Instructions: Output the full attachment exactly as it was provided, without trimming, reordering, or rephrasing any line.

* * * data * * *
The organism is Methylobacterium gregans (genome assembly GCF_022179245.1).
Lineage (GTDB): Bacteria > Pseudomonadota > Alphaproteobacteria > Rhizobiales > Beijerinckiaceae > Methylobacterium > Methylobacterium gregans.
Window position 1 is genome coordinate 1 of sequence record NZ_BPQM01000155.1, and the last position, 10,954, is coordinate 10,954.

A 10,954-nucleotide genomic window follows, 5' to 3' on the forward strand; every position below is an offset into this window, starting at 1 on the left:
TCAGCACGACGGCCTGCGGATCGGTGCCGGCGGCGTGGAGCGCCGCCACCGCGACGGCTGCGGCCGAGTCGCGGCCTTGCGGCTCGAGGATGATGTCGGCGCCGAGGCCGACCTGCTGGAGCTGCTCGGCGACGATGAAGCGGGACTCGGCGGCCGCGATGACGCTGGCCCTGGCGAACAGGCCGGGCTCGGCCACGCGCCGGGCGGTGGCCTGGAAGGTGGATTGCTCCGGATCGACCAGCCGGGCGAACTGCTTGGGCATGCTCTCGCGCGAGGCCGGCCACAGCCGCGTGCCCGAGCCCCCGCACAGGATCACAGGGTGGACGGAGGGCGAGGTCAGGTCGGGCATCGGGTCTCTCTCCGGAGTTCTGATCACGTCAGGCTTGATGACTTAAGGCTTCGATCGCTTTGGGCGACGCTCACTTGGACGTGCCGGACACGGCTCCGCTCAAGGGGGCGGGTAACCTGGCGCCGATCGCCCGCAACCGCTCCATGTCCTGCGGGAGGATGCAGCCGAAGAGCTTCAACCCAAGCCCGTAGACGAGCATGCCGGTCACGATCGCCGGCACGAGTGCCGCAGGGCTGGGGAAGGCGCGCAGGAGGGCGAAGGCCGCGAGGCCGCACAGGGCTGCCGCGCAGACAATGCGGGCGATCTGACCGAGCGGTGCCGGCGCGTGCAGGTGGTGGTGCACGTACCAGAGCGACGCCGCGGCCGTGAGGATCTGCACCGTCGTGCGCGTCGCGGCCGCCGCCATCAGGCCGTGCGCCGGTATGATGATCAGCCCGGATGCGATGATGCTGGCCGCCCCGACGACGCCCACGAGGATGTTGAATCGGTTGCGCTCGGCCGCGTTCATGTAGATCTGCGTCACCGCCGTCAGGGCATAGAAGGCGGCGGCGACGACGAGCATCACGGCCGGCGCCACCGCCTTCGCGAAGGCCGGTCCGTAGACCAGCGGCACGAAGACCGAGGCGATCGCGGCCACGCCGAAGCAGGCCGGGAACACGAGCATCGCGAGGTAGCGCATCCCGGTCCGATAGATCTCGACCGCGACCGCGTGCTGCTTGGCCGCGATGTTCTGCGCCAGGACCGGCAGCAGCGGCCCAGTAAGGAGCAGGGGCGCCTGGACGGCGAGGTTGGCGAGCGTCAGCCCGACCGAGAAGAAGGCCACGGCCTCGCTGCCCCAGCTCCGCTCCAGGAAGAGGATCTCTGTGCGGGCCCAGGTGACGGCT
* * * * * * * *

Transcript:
The organism is Methylobacterium gregans (genome assembly GCF_022179245.1).
Lineage (GTDB): Bacteria > Pseudomonadota > Alphaproteobacteria > Rhizobiales > Beijerinckiaceae > Methylobacterium > Methylobacterium gregans.
Window position 1 is genome coordinate 1 of sequence record NZ_BPQM01000155.1, and the last position, 10,954, is coordinate 10,954.

A 10,954-nucleotide genomic window follows, 5' to 3' on the forward strand; every position below is an offset into this window, starting at 1 on the left:
TCAGCACGACGGCCTGCGGATCGGTGCCGGCGGCGTGGAGCGCCGCCACCGCGACGGCTGCGGCCGAGTCGCGGCCTTGCGGCTCGAGGATGATGTCGGCGCCGAGGCCGACCTGCTGGAGCTGCTCGGCGACGATGAAGCGGGACTCGGCGGCCGCGATGACGCTGGCCCTGGCGAACAGGCCGGGCTCGGCCACGCGCCGGGCGGTGGCCTGGAAGGTGGATTGCTCCGGATCGACCAGCCGGGCGAACTGCTTGGGCATGCTCTCGCGCGAGGCCGGCCACAGCCGCGTGCCCGAGCCCCCGCACAGGATCACAGGGTGGACGGAGGGCGAGGTCAGGTCGGGCATCGGGTCTCTCTCCGGAGTTCTGATCACGTCAGGCTTGATGACTTAAGGCTTCGATCGCTTTGGGCGACGCTCACTTGGACGTGCCGGACACGGCTCCGCTCAAGGGGGCGGGTAACCTGGCGCCGATCGCCCGCAACCGCTCCATGTCCTGCGGGAGGATGCAGCCGAAGAGCTTCAACCCAAGCCCGTAGACGAGCATGCCGGTCACGATCGCCGGCACGAGTGCCGCAGGGCTGGGGAAGGCGCGCAGGAGGGCGAAGGCCGCGAGGCCGCACAGGGCTGCCGCGCAGACAATGCGGGCGATCTGACCGAGCGGTGCCGGCGCGTGCAGGTGGTGGTGCACGTACCAGAGCGACGCCGCGGCCGTGAGGATCTGCACCGTCGTGCGCGTCGCGGCCGCCGCCATCAGGCCGTGCGCCGGTATGATGATCAGCCCGGATGCGATGATGCTGGCCGCCCCGACGACGCCCACGAGGATGTTGAATCGGTTGCGCTCGGCCGCGTTCATGTAGATCTGCGTCACCGCCGTCAGGGCATAGAAGGCGGCGGCGACGACGAGCATCACGGCCGGCGCCACCGCCTTCGCGAAGGCCGGTCCGTAGACCAGCGGCACGAAGACCGAGGCGATCGCGGCCACGCCGAAGCAGGCCGGGAACACGAGCATCGCGAGGTAGCGCATCCCGGTCCGATAGATCTCGACCGCGACCGCGTGCTGCTTGGCCGCGATGTTCTGCGCCAGGACCGGCAGCAGCGGCCCAGTAAGGAGCAGGGGCGCCTGGACGGCGAGGTTGGCGAGCGTCAGCCCGACCGAGAAGAAGGCCACGGCCTCGCTGCCCCAGCTCCGCTCCAGGAAGAGGATCTCTGTGCGGGCCCAGGTGACGGCT